Dean’s Dialogue: Posing Beauty in African American Portraits: A Talk by Dr. Deborah Willis February 8, 2011
Dr. Deborah Willis, MacArthur fellow and chair of New York University’s photography department
“I was a student in the 70s,” said Willis in her opening remarks to the attendees of “Posing Beauty,” a Dean’s Dialogue hosted by the School of Art & Design. “I asked my professor ‘Where are the other images,’” of African Americans? “There were (those of) tenant farmers, of laborers and that’s fine.” But the range of images of African American life was woefully incomplete. Willis had a “curiosity of the lack of images of blacks.” Her professor suggested she search out photos that might tell a larger story.
Her book, “Posing Beauty: African American Images from the 1890s to the Present,” is another turn in her investigation. “I found myself as a resource…I grew up in a beauty shop. The images for me are to open up the dialog– Sometimes an image is a story of desire, other times it’s a woman seeking the American Dream,” said Willis.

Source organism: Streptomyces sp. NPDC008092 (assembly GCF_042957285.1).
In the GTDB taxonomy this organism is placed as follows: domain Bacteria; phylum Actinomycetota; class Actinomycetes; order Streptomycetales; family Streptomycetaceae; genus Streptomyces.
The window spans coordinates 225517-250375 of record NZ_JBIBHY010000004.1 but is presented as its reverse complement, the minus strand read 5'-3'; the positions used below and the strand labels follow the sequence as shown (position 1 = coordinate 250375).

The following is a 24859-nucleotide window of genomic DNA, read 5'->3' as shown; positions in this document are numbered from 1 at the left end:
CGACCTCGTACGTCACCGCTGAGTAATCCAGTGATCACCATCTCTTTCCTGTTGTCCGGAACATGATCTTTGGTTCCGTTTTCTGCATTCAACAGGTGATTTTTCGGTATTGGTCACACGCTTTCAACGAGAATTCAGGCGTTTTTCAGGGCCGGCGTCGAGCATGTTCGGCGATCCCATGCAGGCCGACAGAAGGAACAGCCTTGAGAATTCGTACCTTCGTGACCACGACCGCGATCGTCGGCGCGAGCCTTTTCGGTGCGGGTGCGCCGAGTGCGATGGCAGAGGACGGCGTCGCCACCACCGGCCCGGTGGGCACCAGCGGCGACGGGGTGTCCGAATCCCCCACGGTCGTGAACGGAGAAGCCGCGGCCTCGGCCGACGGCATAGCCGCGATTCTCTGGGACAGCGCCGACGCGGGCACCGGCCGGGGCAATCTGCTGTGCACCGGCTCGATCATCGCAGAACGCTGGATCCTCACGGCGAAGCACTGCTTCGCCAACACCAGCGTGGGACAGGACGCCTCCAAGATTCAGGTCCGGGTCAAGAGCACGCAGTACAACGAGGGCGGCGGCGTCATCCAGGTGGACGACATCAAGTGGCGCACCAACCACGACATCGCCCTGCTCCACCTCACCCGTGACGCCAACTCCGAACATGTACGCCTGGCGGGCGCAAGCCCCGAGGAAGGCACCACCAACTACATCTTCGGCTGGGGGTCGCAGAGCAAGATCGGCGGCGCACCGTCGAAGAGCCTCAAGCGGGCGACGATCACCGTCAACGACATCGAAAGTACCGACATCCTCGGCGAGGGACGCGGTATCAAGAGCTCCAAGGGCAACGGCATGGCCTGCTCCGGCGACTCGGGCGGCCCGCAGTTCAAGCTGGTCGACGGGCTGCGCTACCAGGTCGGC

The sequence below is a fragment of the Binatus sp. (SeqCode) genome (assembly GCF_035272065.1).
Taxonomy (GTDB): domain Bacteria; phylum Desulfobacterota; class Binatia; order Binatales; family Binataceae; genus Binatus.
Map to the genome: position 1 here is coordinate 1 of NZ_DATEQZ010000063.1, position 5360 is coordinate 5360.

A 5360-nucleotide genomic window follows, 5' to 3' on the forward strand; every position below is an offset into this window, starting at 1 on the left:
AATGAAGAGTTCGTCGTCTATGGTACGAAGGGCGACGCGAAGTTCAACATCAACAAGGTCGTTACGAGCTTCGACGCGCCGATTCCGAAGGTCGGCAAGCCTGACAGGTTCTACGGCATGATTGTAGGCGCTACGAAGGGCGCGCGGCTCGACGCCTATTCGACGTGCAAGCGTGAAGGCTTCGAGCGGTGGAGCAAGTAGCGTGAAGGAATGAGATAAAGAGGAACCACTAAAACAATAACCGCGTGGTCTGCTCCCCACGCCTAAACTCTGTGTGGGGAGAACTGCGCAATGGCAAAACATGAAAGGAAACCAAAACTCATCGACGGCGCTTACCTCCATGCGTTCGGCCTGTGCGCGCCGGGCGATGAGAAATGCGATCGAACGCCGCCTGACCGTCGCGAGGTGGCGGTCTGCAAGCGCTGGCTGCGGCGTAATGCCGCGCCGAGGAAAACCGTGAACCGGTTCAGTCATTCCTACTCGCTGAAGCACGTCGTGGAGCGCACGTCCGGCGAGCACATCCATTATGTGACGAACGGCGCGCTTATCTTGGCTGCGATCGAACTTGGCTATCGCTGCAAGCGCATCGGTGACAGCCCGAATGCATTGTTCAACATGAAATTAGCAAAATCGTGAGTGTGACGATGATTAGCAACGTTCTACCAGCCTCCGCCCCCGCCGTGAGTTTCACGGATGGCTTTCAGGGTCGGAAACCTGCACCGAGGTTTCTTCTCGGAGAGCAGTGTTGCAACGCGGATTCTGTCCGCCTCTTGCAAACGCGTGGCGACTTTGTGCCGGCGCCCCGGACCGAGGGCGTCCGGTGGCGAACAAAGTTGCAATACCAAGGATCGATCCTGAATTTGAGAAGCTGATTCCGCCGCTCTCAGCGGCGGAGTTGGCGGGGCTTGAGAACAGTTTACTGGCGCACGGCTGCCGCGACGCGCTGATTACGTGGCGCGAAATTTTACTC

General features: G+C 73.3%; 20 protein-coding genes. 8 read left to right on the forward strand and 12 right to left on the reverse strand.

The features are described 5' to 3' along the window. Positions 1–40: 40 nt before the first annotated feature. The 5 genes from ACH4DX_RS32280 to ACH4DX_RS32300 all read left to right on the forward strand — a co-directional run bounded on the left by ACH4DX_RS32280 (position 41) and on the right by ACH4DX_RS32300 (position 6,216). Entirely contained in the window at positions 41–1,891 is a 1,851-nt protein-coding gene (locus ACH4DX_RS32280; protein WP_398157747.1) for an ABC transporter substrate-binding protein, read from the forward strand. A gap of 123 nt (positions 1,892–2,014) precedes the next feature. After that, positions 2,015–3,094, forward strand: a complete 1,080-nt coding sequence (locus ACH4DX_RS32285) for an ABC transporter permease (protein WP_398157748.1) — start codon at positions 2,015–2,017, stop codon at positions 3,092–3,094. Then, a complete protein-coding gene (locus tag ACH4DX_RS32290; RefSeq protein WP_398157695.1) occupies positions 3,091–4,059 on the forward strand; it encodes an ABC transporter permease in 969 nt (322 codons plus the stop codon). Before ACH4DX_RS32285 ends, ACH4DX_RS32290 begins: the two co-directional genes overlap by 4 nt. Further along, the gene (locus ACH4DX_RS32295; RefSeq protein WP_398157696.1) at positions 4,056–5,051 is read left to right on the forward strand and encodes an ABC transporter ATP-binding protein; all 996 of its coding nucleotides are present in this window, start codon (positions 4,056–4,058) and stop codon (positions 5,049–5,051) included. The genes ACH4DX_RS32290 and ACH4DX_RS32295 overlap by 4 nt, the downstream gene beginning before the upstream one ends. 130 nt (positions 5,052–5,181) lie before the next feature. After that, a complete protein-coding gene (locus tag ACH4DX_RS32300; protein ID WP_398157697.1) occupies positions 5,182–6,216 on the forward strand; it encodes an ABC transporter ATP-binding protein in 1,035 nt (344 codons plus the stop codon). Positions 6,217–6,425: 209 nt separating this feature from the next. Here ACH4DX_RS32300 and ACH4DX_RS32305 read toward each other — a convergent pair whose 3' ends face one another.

Willis is observant of “how women are always under surveillance…I’m always asking ‘How are these images used?’”
Among the photographs Willis showed were: a posting of run-away slave described as “rather good looking”; cinema stars like Josephine Baker; various looks of women working outside the home; studio portraits; and iconic shots of Issac Hayes, Malcolm X, Pam Grier and James Brown.
“Black beauty has been silenced,” said Willis. “Special issues (on African- American life) gives the public an opportunity for exchange,” she said “but I wish it didn’t have to be a special issue.”
“What I took away from this,” said fashion design student Michelle Richards, “is that when she was a student she asked: ‘Where are the black photographers and photographs?’ Too often students accept the lesson as fact rather than as an introduction, and then you take it further. This whole thing started as a research project. She took the initiative and researched the gap in her education.”